These theories, developed in the 1960s and '70s by people like Hilde Bruch in the United States and Mara Selvini Palazzoli in Italy, were more empirical and sensitive than most of those that preceded—or followed. Bruch and Palazzoli explained anorexia in developmental and cultural terms. Newsweek'sgloss of Bruch's 1978 book, The Golden Cage—"that narcissistic, cold and unloving parents (or, alternatively, hypercritical, overambitious and overinvolved ones) actually caused the disease by discouraging their children's natural maturation to adulthood"—doesn't do her ideas justice. Both Bruch and Palazzoli did, as Newsweek says, attribute anorexia partly to a girl's failure to develop a sense of independence, but they didn't blame that exclusively on parents. They also linked anorexia to the increasing glamorization of thinness and popularity of diets. The cultural endorsement of thinness, in their view, merely set the conditions that allowed particular girls to discover, in manipulating their appetites and their bodies, sensations of power and accomplishment that they otherwise lacked.
Bruch's description of the tensions in anorexics' families caught the public's attention. Then, in the late '70s and early '80s, popular feminist writers took up the cause. Books like Susie Orbach's Fat Is a Feminist Issue, Kim Chernin's The Obsession: Reflections on the Tyranny of Slenderness, and, 10 years later, Naomi Wolf's The Beauty Myth attributed anorexia to a misogynistic culture that glorified waifs and denigrated real women. By the '90s, health-class presentations on eating disorders often involved rifling through magazines and discussing how unreasonably skinny the models were. Even when I was 12, this struck me as reductive: What girl would possibly be moved to such extremes by an ad for a depilatory?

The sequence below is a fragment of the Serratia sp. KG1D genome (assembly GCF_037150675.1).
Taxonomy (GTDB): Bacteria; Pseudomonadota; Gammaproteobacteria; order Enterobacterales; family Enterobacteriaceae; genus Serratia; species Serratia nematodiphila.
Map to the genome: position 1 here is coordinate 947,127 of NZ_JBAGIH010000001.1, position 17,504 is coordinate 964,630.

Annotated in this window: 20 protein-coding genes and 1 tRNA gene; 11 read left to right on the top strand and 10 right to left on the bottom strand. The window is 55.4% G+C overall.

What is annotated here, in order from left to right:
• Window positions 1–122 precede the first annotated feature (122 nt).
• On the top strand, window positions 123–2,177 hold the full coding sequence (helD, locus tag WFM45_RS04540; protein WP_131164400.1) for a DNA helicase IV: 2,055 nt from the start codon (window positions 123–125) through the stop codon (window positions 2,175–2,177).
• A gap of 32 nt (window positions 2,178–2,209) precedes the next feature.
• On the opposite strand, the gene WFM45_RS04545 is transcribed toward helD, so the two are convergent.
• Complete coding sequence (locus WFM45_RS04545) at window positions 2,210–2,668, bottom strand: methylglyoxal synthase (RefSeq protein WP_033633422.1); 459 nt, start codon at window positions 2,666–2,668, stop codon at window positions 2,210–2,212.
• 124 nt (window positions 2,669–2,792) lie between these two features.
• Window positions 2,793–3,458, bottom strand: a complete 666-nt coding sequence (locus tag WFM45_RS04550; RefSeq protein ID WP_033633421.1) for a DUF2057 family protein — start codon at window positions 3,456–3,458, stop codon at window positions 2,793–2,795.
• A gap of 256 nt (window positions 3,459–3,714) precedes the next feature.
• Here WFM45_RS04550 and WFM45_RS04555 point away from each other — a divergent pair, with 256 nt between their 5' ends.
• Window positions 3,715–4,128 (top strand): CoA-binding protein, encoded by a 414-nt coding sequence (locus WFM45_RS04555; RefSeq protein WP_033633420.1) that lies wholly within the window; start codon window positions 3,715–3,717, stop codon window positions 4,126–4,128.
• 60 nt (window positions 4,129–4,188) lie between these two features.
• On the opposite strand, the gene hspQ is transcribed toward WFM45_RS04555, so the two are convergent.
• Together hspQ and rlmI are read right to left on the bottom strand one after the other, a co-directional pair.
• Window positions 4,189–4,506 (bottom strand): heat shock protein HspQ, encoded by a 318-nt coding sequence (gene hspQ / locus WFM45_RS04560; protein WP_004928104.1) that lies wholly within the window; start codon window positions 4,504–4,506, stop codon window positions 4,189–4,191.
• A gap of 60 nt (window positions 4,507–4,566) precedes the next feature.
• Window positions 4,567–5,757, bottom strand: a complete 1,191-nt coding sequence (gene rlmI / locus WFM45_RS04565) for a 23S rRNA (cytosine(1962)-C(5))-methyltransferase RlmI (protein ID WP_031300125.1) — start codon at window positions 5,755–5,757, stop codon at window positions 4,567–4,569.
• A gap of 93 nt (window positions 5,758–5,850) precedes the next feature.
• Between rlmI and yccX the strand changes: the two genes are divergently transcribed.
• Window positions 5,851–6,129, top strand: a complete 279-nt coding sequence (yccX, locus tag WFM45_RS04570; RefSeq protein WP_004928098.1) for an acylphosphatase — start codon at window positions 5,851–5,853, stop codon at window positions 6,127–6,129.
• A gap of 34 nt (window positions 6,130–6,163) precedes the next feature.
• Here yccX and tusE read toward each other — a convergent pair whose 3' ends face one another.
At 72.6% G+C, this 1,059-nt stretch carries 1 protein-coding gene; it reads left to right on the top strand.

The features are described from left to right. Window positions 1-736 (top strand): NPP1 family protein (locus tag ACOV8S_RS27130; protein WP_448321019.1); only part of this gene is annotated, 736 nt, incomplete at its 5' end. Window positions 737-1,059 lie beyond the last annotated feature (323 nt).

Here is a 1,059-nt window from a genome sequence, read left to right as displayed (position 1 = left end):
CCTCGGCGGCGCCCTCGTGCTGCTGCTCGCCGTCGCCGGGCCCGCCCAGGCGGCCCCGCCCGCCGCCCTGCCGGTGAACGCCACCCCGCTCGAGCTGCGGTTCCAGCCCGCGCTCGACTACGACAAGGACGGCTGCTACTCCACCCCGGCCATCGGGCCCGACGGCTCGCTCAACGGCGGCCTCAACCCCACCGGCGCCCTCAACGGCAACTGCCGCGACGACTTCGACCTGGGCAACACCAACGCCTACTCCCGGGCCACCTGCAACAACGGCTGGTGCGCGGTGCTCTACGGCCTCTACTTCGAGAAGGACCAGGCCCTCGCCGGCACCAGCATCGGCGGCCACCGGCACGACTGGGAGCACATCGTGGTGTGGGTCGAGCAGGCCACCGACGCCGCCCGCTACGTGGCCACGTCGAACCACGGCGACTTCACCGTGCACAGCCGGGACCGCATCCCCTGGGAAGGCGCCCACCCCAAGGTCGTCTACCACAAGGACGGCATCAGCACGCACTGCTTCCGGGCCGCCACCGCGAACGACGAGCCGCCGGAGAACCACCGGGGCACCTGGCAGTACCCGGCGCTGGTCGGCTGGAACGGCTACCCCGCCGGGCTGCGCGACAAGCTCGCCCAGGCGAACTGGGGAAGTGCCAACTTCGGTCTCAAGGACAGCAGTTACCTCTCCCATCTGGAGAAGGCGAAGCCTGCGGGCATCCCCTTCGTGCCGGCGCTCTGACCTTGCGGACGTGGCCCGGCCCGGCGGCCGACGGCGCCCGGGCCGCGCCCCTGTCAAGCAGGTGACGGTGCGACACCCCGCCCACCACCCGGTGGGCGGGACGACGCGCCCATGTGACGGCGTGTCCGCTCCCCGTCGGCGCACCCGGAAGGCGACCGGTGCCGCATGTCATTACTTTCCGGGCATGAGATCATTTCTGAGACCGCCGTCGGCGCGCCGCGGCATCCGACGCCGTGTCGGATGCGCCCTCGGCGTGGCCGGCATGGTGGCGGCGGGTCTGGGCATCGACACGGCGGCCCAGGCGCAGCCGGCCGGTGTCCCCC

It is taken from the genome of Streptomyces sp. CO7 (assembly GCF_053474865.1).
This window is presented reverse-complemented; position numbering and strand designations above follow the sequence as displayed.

The new genetic theory, like the others, seems partly right and partly wrong. After all, genetics can't explain why anorexia proliferated in the late 20th century, any more than a narrow feminist argument explains why, even though we're all confronted with images of Giselle's improbable physique, only some people become anorexic. An appropriately complex theory of anorexia would address both environmental and individual factors, in order to explain why it became widespread in the last 40 years and why, still, only certain people get it.
Interestingly, the most incisive interpretations of anorexia often fail to stick in the public consciousness. Two doctors who treated anorexics in Toronto in the 1930s left behind a remarkably astute description of the type: "Most of them are intelligent, some to a marked degree; all are highly sensitive," they wrote. "Usually they are impulsive, willful, introspective, and emotionally unstable." Then, refuting the cliché that anorexics are ruled by insecurity, the doctors suggested instead that they're driven by positive desires: "They have a strong desire for prominence and dominance."
From my own experience (I first had the disease when I was 10) and those of other people I've talked to, this last observation is one of the most important—and least acknowledged. It's easier to see anorexics as victims, whether of social forces or biology, than to imagine that they derive pleasant sensations from their behavior. But they do. The disease often makes them feel special and unique. Until we discard the victim model and admit that anorexia, though destructive, often fulfills a deep personal need, we can't begin to investigate what makes a person vulnerable to it. Evidence that anorexia now affects an unexpectedly wide range of people provides an impetus for a new, more complex theory of the illness. But any such theory must acknowledge the willful aspect of anorexia, instead of trying to turn the disease into something as random and involuntary as a cold.